Real Estate

We're actually not married to this big homeowner tax break: Mortgage Bankers CEO

MBA chief open to changes in home tax break
MBA chief open to changes in home tax break

Reducing or even eliminating the mortgage interest deduction could be worth considering as part of a comprehensive reform of the American tax code, Mortgage Bankers Association CEO David Stevens told CNBC on Wednesday.

"We're not religiously wed to the mortgage interest deduction," Stevens said on "Squawk Box," in a sign the real estate financing industry may be open to dealing on the popular tax break.

"Entry level homebuyers typically don't deduct, don't itemize. And wealthy borrowers won't really care," Stevens said. "[But] everybody needs to understand the American that benefits from the mortgage interest deduction is the middle-class homebuyer."

For changes to the mortgage interest deduction to be on the table, Stevens said a broad tax reform package would have to provide offsetting protection for working Americans.

Beyond taxes, the next president needs to focus on housing because it's a fifth of the gross domestic product, Stevens said. He called for an easing of complex regulations borne of the 2006 real estate peak and subsequent crash.

"We had an under-regulated world that created the bubble," he said. "But things do over-correct. And today, we have an extraordinary web of federal regulators and state regulators ... causing builders to be less eager to build ... [and ] lenders to pull back."

Asked whether he would naturally support GOP presidential nominee and real estate mogul Donald Trump, Stevens dodged the question. He said he'd support the candidate, Trump or Democratic nominee Hillary Clinton, with the best plan for housing.

Why we're not in a housing bubble
Why we're not in a housing bubble

The state of housing right now is best-described as strong but not a bubble, Stevens said, adding if anything, there's an "affordability crisis."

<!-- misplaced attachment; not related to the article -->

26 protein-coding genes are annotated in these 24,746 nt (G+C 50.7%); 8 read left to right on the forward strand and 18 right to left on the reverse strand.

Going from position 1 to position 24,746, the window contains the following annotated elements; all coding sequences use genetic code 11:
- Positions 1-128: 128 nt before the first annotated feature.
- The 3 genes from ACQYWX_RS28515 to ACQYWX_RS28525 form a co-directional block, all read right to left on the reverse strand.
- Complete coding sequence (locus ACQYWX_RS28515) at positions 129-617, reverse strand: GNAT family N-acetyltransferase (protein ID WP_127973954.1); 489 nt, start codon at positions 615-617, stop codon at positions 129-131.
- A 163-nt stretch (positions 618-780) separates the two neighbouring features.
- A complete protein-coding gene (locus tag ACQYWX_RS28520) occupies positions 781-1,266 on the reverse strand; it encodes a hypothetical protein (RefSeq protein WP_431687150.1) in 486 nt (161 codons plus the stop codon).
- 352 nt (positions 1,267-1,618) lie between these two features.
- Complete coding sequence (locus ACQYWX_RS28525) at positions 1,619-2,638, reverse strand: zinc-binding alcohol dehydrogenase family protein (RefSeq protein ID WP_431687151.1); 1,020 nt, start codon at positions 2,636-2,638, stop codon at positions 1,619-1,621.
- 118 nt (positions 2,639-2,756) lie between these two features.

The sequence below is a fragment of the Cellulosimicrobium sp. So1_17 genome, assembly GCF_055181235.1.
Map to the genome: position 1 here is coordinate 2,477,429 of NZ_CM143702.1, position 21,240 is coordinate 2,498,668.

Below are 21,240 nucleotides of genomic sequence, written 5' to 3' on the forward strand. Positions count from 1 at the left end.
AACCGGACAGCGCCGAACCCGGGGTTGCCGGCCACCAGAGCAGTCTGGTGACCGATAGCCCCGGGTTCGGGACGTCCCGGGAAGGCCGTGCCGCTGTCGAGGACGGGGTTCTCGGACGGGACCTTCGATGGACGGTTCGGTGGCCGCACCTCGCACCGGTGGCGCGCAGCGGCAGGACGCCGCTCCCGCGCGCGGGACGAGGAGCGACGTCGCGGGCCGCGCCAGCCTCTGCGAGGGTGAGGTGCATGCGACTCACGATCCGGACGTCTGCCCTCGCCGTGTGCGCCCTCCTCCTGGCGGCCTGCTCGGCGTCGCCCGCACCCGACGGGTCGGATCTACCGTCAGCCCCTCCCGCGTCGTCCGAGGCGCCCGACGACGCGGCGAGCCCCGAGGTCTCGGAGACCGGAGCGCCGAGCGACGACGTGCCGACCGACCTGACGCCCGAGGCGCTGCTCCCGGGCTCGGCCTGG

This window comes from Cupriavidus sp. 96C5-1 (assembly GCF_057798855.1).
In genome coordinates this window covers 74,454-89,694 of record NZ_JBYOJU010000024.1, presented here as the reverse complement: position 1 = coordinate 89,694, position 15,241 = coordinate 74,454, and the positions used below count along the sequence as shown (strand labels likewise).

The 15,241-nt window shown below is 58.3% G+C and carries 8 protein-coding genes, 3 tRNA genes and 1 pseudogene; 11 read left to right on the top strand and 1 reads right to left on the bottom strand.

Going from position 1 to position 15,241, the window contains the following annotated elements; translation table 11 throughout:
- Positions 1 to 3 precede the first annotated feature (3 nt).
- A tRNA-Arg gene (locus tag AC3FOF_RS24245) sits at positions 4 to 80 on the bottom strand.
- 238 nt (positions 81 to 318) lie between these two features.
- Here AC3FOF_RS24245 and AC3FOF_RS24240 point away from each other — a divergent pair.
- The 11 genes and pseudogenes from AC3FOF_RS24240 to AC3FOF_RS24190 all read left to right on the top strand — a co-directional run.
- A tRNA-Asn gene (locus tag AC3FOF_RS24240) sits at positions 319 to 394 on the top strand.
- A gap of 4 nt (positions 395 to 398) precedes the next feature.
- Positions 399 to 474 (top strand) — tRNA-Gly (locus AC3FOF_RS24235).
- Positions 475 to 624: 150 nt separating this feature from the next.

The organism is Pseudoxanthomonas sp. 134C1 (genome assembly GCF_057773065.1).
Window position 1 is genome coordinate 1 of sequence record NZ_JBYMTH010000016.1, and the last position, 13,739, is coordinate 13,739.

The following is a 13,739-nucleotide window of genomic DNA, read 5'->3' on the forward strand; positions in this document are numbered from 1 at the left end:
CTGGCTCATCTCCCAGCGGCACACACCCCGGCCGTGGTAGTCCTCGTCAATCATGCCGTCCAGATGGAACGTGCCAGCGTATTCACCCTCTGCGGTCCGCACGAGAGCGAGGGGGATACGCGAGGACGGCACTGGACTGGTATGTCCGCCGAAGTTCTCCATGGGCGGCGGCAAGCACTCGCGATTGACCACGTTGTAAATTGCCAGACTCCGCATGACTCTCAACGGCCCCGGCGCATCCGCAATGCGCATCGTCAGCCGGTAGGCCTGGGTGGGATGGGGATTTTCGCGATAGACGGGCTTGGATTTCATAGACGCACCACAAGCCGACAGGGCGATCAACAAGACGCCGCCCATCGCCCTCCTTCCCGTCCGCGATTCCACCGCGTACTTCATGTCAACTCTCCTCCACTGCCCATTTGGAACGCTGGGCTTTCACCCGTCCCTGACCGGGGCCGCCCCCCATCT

While housing prices are about 1 percent shy of 2006 high levels, the reasons for the increases are different this time, Stevens said, referring to the mortgage free-for-all and rampant speculation of a decade ago.

"Home prices rising [today] has to do with what's being built and what's being sold. We're doing really well providing housing to wealthier Americans. That's the market that's most active." he said.

"The reason the average home price is rising is we're not building enough entry-level housing stock to support this younger generation of homebuyers coming into the market," he added.

Stevens said the big surprise in housing this year has been the rush to refinance, following the plunge in bond yields amid the international market turmoil created by Britain's vote in June to leave the European Union.

"The story of mortgages this year is what I would describe as sort of the Brexit bump," he said. "Refinances are up about $100 billion over last year. We expected them to decline; not expecting what's happened in the international markets that drove ... rates lower."

On Wednesday, the Mortgage Bankers Association reported that total home loan application volume increased 2.8 percent last week. Refis rose 4 percent.